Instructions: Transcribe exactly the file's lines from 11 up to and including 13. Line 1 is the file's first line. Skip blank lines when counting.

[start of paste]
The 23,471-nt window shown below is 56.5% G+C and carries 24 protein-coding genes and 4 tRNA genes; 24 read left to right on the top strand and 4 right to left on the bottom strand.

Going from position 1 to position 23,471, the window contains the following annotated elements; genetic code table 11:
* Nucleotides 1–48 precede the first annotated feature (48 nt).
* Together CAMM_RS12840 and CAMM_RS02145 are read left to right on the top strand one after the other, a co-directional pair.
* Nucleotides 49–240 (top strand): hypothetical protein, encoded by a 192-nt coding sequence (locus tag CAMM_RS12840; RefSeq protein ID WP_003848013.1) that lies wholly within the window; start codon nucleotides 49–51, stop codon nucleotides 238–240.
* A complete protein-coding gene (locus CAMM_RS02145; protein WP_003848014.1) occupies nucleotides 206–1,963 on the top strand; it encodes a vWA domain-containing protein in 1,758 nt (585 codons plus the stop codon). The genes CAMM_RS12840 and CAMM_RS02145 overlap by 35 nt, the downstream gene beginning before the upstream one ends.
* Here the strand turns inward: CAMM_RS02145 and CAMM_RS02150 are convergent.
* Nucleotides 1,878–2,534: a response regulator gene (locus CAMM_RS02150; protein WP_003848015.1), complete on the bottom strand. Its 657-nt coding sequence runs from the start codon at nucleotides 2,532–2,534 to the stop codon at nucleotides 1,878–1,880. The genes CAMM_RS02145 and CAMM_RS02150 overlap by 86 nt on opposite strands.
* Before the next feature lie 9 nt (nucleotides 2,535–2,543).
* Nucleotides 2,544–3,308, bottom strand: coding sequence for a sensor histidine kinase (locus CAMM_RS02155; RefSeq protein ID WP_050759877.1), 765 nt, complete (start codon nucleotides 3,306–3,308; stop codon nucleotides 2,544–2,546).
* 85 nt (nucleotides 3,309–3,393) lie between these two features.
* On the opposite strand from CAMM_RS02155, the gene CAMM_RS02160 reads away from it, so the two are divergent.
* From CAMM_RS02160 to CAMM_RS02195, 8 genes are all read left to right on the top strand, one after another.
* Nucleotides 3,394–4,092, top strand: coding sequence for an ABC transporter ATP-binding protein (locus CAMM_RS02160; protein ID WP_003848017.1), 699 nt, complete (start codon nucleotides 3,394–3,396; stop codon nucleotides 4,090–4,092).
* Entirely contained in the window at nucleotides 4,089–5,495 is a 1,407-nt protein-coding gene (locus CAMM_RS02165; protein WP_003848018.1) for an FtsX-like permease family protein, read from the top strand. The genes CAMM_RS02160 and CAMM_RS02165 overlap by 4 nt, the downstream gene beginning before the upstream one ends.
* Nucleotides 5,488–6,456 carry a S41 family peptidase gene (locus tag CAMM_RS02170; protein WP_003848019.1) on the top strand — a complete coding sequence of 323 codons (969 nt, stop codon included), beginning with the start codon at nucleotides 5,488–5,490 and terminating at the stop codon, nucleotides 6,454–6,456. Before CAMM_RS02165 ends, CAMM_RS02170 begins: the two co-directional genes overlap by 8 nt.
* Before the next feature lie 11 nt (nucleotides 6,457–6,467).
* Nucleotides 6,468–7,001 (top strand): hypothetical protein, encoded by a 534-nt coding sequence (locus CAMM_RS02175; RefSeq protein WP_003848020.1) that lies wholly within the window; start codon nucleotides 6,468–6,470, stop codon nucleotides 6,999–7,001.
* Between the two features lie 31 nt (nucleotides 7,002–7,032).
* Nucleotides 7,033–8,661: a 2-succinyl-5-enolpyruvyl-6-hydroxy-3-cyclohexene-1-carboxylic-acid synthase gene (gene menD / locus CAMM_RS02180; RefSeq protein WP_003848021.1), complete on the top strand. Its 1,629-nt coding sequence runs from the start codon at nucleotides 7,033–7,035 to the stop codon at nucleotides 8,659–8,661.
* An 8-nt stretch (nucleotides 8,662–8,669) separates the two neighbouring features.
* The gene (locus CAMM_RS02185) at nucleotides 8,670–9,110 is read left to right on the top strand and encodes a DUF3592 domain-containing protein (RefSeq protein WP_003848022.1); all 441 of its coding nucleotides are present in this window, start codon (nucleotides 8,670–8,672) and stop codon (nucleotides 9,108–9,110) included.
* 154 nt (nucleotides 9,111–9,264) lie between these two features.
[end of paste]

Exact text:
* 85 nt (nucleotides 3,309–3,393) lie between these two features.
* On the opposite strand from CAMM_RS02155, the gene CAMM_RS02160 reads away from it, so the two are divergent.
* From CAMM_RS02160 to CAMM_RS02195, 8 genes are all read left to right on the top strand, one after another.